Competition for issues ownership may also occur, where different parties compete to illustrate they have the best solutions to the key issues that matter to the public. Take the example of housing policy at the moment. The housing crisis has clearly made it onto the political agenda and all the main political parties are talking about it and providing what they deem to be the most ‘appropriate’ solutions. You could perhaps argue that some of these ‘solutions’ are not workable, will make little difference and don’t address the root cause of the problem. Indeed, they could be seen as policies aimed at appealing to certain groups of voters, or symbolic policies maybe, that make it look like a party is taking the issue seriously. Or maybe they are just marginal changes that play around the edges of the issue, because actually the problem is just too difficult to cope with (or maybe the real solutions would just be too unpopular). Either way, politicians are taking notice of the issue, even if we are less than convinced by the policies proposed.

Other issues might get onto the political agenda because parties seek to emphasise the issues where their opponents are weak and they are stronger. This selective approach will draw on public concerns but will in addition focus on specific issues that reflect party strengths. This in turn often sees a shift in policy focus from the other parties who seek to respond to the platforms of their rivals. A good example from this election campaign can be seen in relation to the debate about austerity and the need to balance the budget – with Labour and the Conservatives both attempting to convince voters that their plan is best, with perhaps too little to choose between the two!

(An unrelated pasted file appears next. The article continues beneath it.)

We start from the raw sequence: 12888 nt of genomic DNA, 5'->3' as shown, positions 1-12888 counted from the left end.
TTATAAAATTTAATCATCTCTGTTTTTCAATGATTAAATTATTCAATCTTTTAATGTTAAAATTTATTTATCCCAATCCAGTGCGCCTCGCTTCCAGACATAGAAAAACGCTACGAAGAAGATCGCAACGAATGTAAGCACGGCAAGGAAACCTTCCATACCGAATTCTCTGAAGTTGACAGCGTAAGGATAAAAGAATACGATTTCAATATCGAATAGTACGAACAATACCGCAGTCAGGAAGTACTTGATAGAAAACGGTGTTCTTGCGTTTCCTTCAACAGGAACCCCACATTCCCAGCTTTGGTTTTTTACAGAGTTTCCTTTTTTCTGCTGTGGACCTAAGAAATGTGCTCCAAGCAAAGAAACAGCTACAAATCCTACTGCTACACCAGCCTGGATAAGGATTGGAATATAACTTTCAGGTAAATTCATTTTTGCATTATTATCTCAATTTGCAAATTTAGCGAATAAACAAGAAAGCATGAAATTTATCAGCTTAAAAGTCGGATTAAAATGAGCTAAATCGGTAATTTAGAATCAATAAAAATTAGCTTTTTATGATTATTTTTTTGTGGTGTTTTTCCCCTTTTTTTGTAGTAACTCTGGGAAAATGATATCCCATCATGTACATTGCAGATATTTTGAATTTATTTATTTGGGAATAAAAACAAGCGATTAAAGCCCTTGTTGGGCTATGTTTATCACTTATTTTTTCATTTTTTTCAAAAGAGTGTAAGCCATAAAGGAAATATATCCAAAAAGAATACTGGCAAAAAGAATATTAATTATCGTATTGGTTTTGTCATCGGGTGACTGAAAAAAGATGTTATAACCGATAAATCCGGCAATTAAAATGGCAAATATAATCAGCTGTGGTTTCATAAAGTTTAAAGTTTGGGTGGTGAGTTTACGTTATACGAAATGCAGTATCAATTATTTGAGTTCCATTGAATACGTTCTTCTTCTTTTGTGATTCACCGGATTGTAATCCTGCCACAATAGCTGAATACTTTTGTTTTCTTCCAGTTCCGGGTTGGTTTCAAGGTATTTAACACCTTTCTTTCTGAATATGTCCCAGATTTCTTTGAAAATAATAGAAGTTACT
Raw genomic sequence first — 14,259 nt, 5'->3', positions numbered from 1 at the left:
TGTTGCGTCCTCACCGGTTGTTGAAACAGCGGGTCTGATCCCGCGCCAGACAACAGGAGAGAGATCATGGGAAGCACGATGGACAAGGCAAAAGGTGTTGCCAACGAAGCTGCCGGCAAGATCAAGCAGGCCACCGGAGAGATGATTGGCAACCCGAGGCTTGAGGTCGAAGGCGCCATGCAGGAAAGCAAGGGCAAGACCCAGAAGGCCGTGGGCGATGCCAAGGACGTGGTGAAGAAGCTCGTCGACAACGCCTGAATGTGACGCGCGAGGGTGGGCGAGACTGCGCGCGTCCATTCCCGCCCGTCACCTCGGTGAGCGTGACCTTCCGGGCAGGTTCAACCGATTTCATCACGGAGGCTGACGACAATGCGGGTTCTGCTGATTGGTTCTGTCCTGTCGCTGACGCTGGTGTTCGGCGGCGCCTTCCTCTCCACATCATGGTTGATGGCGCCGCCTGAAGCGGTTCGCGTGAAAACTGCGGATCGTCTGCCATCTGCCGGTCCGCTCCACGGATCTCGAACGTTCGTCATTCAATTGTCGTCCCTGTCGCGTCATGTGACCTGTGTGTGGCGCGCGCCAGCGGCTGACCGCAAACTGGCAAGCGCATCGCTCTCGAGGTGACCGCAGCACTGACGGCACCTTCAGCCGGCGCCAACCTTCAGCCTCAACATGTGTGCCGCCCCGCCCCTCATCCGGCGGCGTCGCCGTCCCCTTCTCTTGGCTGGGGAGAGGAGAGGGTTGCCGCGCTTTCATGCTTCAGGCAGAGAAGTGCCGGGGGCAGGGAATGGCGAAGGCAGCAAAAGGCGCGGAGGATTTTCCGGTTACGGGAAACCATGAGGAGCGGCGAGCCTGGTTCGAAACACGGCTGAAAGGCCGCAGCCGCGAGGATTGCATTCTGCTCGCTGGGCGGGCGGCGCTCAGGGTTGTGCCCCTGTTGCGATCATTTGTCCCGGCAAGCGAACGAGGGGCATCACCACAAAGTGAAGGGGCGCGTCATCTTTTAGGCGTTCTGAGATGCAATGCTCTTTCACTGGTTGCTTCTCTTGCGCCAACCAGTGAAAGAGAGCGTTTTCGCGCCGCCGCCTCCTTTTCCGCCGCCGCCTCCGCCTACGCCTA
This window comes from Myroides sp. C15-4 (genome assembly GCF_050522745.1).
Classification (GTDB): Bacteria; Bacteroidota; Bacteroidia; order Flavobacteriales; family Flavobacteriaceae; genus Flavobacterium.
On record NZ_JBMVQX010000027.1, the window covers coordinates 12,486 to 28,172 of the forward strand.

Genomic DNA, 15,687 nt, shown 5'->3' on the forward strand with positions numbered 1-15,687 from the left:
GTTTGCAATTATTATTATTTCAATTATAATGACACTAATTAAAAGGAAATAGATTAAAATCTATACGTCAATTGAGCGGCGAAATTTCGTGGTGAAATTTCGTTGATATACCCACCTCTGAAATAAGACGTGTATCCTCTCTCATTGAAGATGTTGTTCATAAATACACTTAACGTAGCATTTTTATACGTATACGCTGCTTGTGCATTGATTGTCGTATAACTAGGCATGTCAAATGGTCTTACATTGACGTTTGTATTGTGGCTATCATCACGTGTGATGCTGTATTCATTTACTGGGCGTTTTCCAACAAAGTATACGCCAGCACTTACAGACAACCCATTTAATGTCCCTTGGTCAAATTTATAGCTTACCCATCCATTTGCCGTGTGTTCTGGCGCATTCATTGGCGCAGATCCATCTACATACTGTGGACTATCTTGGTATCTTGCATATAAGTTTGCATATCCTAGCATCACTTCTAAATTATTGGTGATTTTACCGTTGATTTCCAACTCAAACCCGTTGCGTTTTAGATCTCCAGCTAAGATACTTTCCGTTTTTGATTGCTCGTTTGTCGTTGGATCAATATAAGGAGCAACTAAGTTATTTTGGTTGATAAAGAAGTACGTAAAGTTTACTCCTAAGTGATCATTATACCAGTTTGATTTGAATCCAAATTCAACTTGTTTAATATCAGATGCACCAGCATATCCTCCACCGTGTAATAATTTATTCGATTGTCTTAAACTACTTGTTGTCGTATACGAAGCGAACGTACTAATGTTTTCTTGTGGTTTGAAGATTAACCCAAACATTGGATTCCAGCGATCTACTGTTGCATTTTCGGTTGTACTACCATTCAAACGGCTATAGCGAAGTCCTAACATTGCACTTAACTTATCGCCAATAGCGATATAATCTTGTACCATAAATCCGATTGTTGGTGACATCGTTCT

It’s also well known that public attention (and political attention for that matter) rarely stays focused on one issue for long. Issues, whether they are solved or not, tend to drop off from the public agenda when something more fashionable or interesting comes along. Politicians and parties need to respond to this ever changing cycle and be ready to react and refocus where needed. It’s also true that election campaigns typically focus on a small set of issues. This time, most of the debates I have watched and listened too, have been focused on immigration, welfare cuts and austerity measures, with housing, the NHS and taxation in there somewhere as well. There has been little debate about business or crime, as there was five years ago. The agenda has shifted, slightly.

Within this debate, there is also a discussion about who controls and influences the agenda. Is it the media? Is it the voters? Is it policy elites and powerful individuals/groups? What role do think tanks and experts play? And perhaps more importantly, what notice do the politicians take anyway? Once elected, do they actually deliver on all those promises and policy announcements they made in order to get elected? You won’t be surprised to hear that it’s never quite that simple. All sorts of other things influence what can and can’t be done. The process becomes one of balance between delivery on the party mandate and responding to short-term changes in public concerns, as well as dealing with the emergence of new problems. Alongside that, of course, is the need to be more realistic about what is possible, within time and budget constraints. So the question remains, does politics matter? I’ll leave you to decide!